Tempted to cheat on a written exam? Artificial intelligence is 90 percent certain to nab you – University of Copenhagen

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29 May 2019

Tempted to cheat on a written exam? Artificial intelligence is 90 percent certain to nab you

Artificial intelligence

Combining big data with artificial intelligence has allowed University of Copenhagen researchers to determine whether you wrote your assignment or whether a ghostwriter penned it for you - with nearly 90 percent accuracy.

(Vasyl Dolmatov/Getty Images)

Several studies have shown that cheating on assignments is widespread and becoming increasingly prevalent among high school students. At the University of Copenhagen’s Department of Computer Science, efforts to detect cheating on assignments through writing analysis by way of artificial intelligence have been underway for a few years. Now, based on analyses of 130,000 written Danish assignments, scientists can, with nearly 90 percent accuracy, detect whether a student has written an assignment on their own or had it composed by a ghostwriter.

Danish high schools currently use the Lectio platform to check if a student has handed in plagiarized work that has passages copied directly from a previously submitted assignment. High schools have a harder time discovering if a student has enlisted someone else to write the assignment for them, something that happens to a more or less systematized degree via online services. The case of the SRP, a major written assignment in the final year of Danish high school, is particularly telling. Because the assignment counts for double, students have gone as far as tendering out their writing assignments on the Danish classified website, Den Blå Avis.

"The problem today is that if someone is hired to write an assignment, Lectio won’t spot it. Our program identifies discrepancies in writing styles by comparing recently submitted writing against a student’s previously submitted work. Among other variables, the program looks at: word length, sentence structure and how words are used. For instance, whether ‘for example’ is written as ‘ex.’ or ‘e.g.’,” explains PhD student Stephan Lorenzen of the Department of Computer Science. He, along with the rest of the DIKU-DABAI research group, recently presented their findings at a major European AI conference.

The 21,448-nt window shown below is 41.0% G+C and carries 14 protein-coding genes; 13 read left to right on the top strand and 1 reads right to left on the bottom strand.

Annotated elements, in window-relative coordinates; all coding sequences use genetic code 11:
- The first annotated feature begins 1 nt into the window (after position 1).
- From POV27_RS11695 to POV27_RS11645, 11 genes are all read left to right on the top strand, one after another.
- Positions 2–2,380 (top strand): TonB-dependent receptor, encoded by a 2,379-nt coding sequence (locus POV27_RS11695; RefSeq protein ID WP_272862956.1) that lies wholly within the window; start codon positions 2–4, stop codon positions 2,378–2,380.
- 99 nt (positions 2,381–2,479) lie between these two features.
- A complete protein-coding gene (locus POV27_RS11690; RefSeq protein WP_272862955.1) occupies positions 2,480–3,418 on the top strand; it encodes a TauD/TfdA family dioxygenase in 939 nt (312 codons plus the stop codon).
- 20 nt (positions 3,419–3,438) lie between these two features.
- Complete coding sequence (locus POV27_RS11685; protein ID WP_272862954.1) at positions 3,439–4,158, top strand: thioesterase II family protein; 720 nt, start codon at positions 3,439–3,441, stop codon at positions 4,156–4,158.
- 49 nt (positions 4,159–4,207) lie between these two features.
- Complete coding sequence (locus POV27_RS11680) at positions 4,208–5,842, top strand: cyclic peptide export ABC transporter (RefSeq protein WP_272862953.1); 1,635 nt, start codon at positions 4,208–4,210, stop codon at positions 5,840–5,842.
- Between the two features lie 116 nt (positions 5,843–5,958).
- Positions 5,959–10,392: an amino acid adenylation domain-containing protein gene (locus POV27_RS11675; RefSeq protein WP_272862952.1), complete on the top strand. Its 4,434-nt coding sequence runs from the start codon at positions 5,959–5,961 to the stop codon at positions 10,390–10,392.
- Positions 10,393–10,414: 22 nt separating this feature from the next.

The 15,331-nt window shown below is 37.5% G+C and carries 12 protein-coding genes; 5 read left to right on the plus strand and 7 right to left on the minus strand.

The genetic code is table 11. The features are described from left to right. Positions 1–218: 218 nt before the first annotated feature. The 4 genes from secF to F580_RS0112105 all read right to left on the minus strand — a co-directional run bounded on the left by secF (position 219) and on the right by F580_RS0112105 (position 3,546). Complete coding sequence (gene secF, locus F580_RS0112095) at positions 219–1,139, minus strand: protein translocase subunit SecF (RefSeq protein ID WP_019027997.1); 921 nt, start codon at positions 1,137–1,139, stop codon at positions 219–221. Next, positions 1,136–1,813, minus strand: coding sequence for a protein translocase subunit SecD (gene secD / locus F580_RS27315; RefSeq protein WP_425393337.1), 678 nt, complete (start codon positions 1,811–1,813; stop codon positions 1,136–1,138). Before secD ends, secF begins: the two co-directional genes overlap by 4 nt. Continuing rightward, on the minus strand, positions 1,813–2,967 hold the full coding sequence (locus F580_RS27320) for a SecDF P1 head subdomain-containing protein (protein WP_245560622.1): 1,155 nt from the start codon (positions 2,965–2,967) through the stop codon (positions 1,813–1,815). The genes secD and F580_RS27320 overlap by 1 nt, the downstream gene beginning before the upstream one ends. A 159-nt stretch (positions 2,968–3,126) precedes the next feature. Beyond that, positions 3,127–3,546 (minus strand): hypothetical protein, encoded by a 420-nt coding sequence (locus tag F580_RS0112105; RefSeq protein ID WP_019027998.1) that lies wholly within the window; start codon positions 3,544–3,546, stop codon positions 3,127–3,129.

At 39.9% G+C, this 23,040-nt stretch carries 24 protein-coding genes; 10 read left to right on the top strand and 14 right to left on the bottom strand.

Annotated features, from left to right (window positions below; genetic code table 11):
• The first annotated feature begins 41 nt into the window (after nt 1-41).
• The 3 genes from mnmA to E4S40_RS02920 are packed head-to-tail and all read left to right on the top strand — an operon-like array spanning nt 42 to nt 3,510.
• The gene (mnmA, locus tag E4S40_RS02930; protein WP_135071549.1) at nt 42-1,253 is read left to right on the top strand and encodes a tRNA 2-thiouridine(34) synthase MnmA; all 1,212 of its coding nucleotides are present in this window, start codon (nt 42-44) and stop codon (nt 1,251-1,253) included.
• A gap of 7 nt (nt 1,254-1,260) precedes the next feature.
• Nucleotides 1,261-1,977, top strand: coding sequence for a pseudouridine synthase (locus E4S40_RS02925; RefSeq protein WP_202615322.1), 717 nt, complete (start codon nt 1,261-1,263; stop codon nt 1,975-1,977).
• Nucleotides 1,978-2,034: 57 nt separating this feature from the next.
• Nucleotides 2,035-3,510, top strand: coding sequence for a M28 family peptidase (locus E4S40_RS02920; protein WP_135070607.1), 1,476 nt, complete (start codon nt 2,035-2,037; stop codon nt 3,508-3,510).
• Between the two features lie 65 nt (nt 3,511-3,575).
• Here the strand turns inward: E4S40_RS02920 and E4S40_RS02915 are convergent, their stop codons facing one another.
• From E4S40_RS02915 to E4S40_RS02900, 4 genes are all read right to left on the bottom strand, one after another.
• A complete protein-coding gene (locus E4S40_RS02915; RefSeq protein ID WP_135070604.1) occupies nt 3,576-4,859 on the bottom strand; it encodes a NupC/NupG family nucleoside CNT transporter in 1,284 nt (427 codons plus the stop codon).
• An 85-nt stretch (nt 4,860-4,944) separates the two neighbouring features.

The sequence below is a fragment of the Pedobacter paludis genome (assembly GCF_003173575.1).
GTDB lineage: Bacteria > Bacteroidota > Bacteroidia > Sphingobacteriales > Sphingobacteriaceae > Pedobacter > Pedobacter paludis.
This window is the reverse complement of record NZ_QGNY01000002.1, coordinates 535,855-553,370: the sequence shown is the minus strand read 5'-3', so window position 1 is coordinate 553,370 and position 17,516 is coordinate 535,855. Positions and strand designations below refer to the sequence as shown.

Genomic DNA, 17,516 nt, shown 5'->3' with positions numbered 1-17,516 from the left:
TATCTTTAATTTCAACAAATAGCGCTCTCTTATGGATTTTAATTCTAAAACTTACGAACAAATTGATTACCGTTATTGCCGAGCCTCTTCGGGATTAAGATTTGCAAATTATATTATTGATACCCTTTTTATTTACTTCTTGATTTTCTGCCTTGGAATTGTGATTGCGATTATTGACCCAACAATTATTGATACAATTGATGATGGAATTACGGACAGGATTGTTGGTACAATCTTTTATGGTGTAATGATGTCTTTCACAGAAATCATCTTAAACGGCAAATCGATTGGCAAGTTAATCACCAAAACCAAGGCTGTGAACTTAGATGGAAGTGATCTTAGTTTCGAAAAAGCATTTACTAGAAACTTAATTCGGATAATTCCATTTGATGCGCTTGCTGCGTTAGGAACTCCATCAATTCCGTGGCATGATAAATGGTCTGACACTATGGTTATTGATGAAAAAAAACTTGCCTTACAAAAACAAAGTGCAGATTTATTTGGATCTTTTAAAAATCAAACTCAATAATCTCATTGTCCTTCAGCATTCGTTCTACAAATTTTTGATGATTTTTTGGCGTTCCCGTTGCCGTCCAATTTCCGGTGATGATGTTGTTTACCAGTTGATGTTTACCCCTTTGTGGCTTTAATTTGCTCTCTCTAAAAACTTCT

Prior to setting the trap, an ethical debate
The program, Ghostwriter, is built around machine learning and neural networks – branches of artificial intelligence that are particularly useful for recognizing patterns in images and texts. MaCom, the company that provides Lectio to Danish high schools, has made a dataset of 130,000 written assignments from 10,000 different high school students available to Ghostwriter project researchers at the Department of Computer Science. For now, it is still a research project.

Stephan Lorenzen doesn’t think that it is unrealistic for the program to find its way into high schools in the not too distant future, as schools must constantly stay apace with technological developments to address ‘authorship verification’.

“I think that it is realistic to expect that high schools will begin using it at some point. But before they do, there needs to be an ethical discussion of how the technology ought to be applied. Any result delivered by the program should never stand on its own, but serve to support and substantiate a suspicion of cheating," believes Lorenzen. 

Police and fake news
Ghostwriter’s technological foundation can be applied elsewhere in society. For example, the program could be used in police work to supplement forged document analysis, a task carried out by forensic document examiners and others.

"It would be fun to collaborate with the police, who currently deploy forensic document examiners to look for qualitative similarities and differences between the texts they are comparing. We can look at large amounts of data and find patterns. I imagine that this combination would benefit police work," says Lorenzen, who emphasizes that ethical discussions are needed here as well.

The artificial intelligence used by researchers at the Department of Computer Science to detect cheating on assignments has a wide range of applications. It has already been used to analyze Twitter tweets to determine whether they were composed by actual users or penned by paid imposters or robots.